Insanity of Motherhood

Motherhood, marriage, and midlife.


Wednesday Words of Wisdom – Travelista Blog

Traveling abroad is no easy feat with five family members. Several months ago as I was preparing for our family trip to England/Ireland I did research on how to pack lightly.  Packing light was a necessity for the family and I because we were traveling with a large group.  Packing less meant saving money, time, and effort.  Our family goal was for each person to be able to include all the needed items for the trip in one small carry on bag, per person.

Amazingly we achieved our goal.  Each of us brought only one carry and a smaller tote bag on the plane.  We didn’t check any bags in on any flights we flew on.  Packing lightly was not easy for me.  I’m an over packer.  I love to be prepared for anything and have an outfit to wear with any event.  The idea of packing two weeks of clothing, in a small carry on, was stressful enough, but I was also concerned about how fashionable I would look on my travels.  I wanted to enjoy the sights of Europe looking as if I was meant to live in there, not like just another American tourist making their rounds.

Fashion and travel don’t always go together, but luckily I found an addictive website that helped me pack only the necessary items and look like the fashion guru I’ve always hoped to be.  The travel site I found is called Travelista.  It is a small site that focuses on simplifying traveling, especially when in comes to packing light.  I love, love this website.  The packing advice given has changed my travel life forever.

Two must read articles are How to Pack Light and 8 Ways to Pack Like a Fashionista.  The information and advice shared in these article is great.  I thought I would show you what I packed for my two-week trip to Europe using the advice given from Travelista.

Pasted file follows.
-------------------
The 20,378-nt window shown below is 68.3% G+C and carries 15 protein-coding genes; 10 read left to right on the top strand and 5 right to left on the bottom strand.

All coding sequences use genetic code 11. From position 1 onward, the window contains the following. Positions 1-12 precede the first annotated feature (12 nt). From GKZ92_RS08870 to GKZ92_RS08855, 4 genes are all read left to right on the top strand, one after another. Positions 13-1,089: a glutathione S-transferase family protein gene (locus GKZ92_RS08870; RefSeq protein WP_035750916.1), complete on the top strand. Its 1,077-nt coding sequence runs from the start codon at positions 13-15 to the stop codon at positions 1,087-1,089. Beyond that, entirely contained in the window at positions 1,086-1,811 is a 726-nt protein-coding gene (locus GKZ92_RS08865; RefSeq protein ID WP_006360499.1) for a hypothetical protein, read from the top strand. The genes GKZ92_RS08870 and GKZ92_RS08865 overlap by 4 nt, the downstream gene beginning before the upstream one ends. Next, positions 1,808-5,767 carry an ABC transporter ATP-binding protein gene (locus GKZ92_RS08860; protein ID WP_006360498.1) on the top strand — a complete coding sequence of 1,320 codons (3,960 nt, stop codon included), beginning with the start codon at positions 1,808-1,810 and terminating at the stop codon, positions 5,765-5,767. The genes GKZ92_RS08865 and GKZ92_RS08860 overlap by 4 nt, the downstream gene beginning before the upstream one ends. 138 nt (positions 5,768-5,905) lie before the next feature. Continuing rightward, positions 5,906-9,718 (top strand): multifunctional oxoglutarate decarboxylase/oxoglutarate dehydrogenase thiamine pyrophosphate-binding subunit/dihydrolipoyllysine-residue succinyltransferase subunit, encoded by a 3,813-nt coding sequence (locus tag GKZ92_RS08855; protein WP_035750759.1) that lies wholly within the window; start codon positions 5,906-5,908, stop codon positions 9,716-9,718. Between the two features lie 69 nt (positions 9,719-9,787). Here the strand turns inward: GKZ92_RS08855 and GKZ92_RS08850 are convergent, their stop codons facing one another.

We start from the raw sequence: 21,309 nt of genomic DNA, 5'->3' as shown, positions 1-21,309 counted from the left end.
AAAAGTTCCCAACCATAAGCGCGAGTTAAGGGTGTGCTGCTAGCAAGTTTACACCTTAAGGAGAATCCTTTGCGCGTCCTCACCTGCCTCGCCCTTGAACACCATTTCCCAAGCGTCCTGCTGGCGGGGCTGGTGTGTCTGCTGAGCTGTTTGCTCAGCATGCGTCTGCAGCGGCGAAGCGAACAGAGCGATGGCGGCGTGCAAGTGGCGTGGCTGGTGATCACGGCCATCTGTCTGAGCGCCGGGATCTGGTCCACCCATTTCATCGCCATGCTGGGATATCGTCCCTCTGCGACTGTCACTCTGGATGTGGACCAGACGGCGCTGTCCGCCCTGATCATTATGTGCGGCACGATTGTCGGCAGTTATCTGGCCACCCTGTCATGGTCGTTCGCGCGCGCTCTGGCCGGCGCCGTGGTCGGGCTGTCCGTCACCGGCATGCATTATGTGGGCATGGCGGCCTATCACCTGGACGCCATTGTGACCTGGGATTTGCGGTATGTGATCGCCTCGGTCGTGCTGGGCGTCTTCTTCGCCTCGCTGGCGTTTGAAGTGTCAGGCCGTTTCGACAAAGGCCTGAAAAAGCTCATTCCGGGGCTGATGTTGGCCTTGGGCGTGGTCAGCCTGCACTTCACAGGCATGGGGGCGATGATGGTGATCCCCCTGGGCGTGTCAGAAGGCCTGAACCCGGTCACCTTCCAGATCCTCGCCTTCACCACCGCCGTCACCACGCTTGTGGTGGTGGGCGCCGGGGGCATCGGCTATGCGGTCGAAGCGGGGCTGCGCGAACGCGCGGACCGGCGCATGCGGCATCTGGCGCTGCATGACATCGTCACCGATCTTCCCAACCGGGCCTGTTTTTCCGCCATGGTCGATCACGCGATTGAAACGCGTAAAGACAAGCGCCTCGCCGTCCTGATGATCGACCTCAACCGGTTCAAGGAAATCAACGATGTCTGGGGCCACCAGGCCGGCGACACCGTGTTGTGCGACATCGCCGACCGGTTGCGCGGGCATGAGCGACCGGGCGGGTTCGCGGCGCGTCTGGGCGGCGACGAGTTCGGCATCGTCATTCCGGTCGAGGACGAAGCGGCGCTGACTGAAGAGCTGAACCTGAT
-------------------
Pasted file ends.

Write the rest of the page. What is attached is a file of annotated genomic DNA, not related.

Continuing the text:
I tried to follow the packing guidelines as closely as possible.  The color combinations may seem dull for Fall, but I was happy with my choices.  Every item of clothing could be easily worn with each other and perfect for layering.  Layering is the key to successful light packing.  I will show you my Spring/Fall packing list and one for Summer.  The colors in the Summer packing list are much for colorful.

Spring/Fall Items

Summer Items

The tips used for packing aren’t just for women.  I applied the same principles to pack for my husband and three boys too.  We had room for all of our personal grooming things  and were able to accommodate temperature ranges rain/sun and from the low 40 degrees to the lower 70 degrees.  In case you are wondering we did laundry three times during our trip.

Pretty cool, right?  I certainly think so.  Since our trip to Europe I’ve spent hours preparing for our next family adventure.  Traveling with the kids may not be easy, but at least I won’t have to worry about packing.




Wednesday Words of Wisdom – The Read-Aloud Handbook

With summer just around the corner I thought back to a blog post I did a while ago about summer reading.  Today I thought I would re-post the blog and make a book recommendation for parents who hope to encourage reading this summer with their child.